The limits of disclosure

July 20, 2012 | By | 1 Reply More

The Consumer Financial Protection Bureau (CFPB) recently proposed “easier-to-use mortgage disclosure forms that will help consumers make informed decisions when shopping for a mortgage and avoid costly surprises at the closing table. The aim of the CFPB is to expand protections for “high-cost” mortgage loans.

Mortgage transactions are inherently complex, however.  The CFPB has done some great work proposing the new forms. (to compare, here is a guide to the current version of the document many people struggle to understand, the real estate Settlement Statement — HUD-1).  One might fairly ask whether it is even possible to make these forms (which are still not simple) any easier to read or comprehend.  In fact, this is the question asked by Jeff Sovern in a NYT Op-Ed piece, “Help for the Perplexed Home Buyer.”  Sovern applauds the excellent work of the CFPB, but then gives a brief tour of the proposed new forms:

The loan estimate, which consumers receive early in the application process, spans three pages and includes more than 100 disclosures about things like monthly payments and taxes. That’s a lot for consumers to take in, and if they use the information to comparison shop, as Congress intends, they will multiply the number of disclosures with every loan they consider. The closing disclosures, which include the final loan terms, are even longer, at five pages. . . The newest forms try to address overload by packing the most important information into the first page — but that first page includes more than 40 disclosures, and it still doesn’t tell borrowers the total amount they will pay over the life of the loan or the late payment penalty . . . There’s no way around it: mortgage transactions are complex and involve a tremendous amount of information.

Sovern suggests that written disclosures can only go so far, at least in complex transactions like these.   He proposes that the problem can be lessened somewhat, but not completely cured, by making consumer counseling available.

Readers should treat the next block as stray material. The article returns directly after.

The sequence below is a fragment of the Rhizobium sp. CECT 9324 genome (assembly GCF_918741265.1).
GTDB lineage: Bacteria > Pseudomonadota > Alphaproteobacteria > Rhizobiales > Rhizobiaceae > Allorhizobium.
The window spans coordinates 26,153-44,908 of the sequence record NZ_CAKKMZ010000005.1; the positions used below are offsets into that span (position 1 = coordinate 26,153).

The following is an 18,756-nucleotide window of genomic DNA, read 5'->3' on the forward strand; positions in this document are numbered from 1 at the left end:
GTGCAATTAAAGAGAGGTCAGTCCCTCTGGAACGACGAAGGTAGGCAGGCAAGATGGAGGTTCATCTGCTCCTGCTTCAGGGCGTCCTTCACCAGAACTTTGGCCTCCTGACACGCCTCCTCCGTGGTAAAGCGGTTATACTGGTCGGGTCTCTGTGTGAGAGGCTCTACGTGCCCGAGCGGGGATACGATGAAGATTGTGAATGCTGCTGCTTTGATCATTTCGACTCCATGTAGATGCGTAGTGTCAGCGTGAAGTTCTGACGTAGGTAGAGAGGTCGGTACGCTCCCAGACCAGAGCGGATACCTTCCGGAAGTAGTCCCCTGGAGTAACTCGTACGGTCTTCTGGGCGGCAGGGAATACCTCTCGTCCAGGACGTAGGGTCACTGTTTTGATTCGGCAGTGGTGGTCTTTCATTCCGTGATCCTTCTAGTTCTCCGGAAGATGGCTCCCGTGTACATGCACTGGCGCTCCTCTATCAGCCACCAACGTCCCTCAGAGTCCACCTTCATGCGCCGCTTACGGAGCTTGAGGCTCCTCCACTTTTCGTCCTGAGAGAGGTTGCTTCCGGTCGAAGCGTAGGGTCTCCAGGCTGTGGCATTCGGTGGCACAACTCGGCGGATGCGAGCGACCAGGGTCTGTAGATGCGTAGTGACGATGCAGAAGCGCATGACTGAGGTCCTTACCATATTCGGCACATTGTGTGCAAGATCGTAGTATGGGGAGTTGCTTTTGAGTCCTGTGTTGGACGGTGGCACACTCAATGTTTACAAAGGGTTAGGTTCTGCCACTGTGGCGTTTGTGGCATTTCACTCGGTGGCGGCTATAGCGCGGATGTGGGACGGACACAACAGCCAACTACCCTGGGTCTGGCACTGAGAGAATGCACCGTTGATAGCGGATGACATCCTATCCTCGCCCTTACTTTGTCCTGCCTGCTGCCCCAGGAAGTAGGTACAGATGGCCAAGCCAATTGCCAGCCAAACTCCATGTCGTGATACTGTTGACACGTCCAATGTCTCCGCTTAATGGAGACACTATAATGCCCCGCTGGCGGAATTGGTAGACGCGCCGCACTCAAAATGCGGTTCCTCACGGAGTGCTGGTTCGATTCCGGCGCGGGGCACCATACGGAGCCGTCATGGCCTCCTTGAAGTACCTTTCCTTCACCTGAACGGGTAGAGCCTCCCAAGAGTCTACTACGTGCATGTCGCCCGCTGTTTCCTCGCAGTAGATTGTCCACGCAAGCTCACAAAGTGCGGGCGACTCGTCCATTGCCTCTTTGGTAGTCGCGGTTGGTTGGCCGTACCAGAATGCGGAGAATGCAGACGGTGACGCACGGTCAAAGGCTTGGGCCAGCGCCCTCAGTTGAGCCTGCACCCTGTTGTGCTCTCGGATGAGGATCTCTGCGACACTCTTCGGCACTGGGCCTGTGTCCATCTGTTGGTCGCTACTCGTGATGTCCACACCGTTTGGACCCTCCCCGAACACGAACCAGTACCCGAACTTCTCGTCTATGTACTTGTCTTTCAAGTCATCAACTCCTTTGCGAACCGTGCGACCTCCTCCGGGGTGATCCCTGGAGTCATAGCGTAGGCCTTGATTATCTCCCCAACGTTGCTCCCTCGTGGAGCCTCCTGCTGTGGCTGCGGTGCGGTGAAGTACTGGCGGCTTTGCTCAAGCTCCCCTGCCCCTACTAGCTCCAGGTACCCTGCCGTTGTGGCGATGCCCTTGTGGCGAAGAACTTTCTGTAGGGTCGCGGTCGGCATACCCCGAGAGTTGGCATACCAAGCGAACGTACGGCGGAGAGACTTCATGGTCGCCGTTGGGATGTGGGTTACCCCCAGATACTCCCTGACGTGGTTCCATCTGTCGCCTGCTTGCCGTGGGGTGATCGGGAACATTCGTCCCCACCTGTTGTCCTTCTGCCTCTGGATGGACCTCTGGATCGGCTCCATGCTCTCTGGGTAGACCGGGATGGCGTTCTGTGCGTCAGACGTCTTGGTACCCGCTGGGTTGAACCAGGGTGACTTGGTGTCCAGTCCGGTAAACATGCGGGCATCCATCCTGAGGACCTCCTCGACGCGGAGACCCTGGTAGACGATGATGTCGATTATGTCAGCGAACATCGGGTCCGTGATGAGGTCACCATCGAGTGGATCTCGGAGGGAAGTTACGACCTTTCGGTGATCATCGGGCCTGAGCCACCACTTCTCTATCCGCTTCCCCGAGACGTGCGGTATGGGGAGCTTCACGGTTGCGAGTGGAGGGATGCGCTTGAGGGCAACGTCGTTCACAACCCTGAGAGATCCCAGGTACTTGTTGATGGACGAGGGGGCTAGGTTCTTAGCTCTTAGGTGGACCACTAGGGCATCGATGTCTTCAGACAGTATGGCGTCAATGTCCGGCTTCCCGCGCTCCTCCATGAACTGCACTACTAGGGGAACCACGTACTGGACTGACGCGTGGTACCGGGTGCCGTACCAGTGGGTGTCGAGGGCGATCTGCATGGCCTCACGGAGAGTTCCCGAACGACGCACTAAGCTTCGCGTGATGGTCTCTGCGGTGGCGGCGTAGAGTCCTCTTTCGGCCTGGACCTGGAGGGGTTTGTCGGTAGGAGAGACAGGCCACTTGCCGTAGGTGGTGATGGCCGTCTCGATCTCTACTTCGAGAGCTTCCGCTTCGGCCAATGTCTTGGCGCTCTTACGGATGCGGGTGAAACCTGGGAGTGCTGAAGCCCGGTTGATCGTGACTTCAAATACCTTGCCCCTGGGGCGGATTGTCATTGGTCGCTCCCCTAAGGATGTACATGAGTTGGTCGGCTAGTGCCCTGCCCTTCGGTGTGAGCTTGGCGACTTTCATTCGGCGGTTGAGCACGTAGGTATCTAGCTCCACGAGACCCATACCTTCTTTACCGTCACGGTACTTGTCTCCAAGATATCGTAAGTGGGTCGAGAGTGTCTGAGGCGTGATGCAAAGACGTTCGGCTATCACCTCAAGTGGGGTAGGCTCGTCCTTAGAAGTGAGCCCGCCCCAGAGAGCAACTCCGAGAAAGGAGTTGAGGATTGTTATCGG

I agree with this analysis and this approach, and I also applaud the work of the CFPB.   I would add that one of these reasons that this issue of communicating financial information to consumers is that so many of them are afflicted with innumeracy. I’ve spoken with many consumers as part of my law practice, and I must report that many of them would struggle with 4th grade math.  I’ve had clients who have no conception of how to calculate a simple interest rate (one client couldn’t tell me how much interest would accrue in one year based on $100 principal and 10% interest rate). I wish I could hold that hope that any written disclosures could solve this problem, but I assume my anecdote has already made it clear that the problem is multifaceted, involving consumer education and the policing of the mortgage industry.

The above discussion also makes me wonder whether we couldn’t simply the system much further, and whether path dependence keeps us in the mindset that all of these numbers need to be sprayed all over several pages. When you go to the grocery store, you ask for the price of box of cereal, and you are told a price. You are not told about all of the numbers that go into that price, such as transportation, handling, taxes, mid-level distributors, etc. I am not claiming that I have done any work on this issue of trying to simplify mortgage forms, but I wonder whether a solution might reside in forcing lenders or brokers to figure the many factors internally, and simply give the consumer a price. Then again, that is what the CPFB has done on the first page of the proposed new form. Perhaps my thinking is tainted by my conviction that many system are made to be complex in order to make them opaque to some people and profitable to others (those with teams of lawyers and accountants). Complexity is often not an accident or a necessity. It is often a tactic.

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Category: Communication, Consumer Protection

About the Author ()

Erich Vieth is an attorney focusing on consumer law litigation and appellate practice. He is also a working musician and a writer, having founded Dangerous Intersection in 2006. Erich lives in the Shaw Neighborhood of St. Louis, Missouri, where he lives half-time with his two extraordinary daughters.

Comments (1)

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  1. Tony says:

    That jungle is intentional. Here in Germany, there is a regulation that the lender has to advertise the “effective rate of interest” (and this rate also goes prominently in the contract). Let’s say you borrow $10.000 for five years and you will pay back $15.000 in total (including *ALL* costs, like any additional fees, insurances etc.), then the effective rate of interest would be 10% ($5.000 over 5 years, that is $1.000 per year or 10% of the money borrowed). So with the effective rate of interest and the lending period you can pretty well compare different lenders.

    Another thing is that rates of interest are usually fixed during the lending period, and only under certain conditions can they go up.

    Mind you, lenders still find ways to f#ck people over, like advertising one rate and then up-selling people for various reasons to more costly credit plans.

    My view is that lenders are shameless capitalists and the government sits in their pockets. It quite prominently shows that the “free market” and “market transparency” mantras are just propaganda when it comes to strong-arming the people to get money from them. Unless the government is pushed by the people to do something, this will stay as it is.

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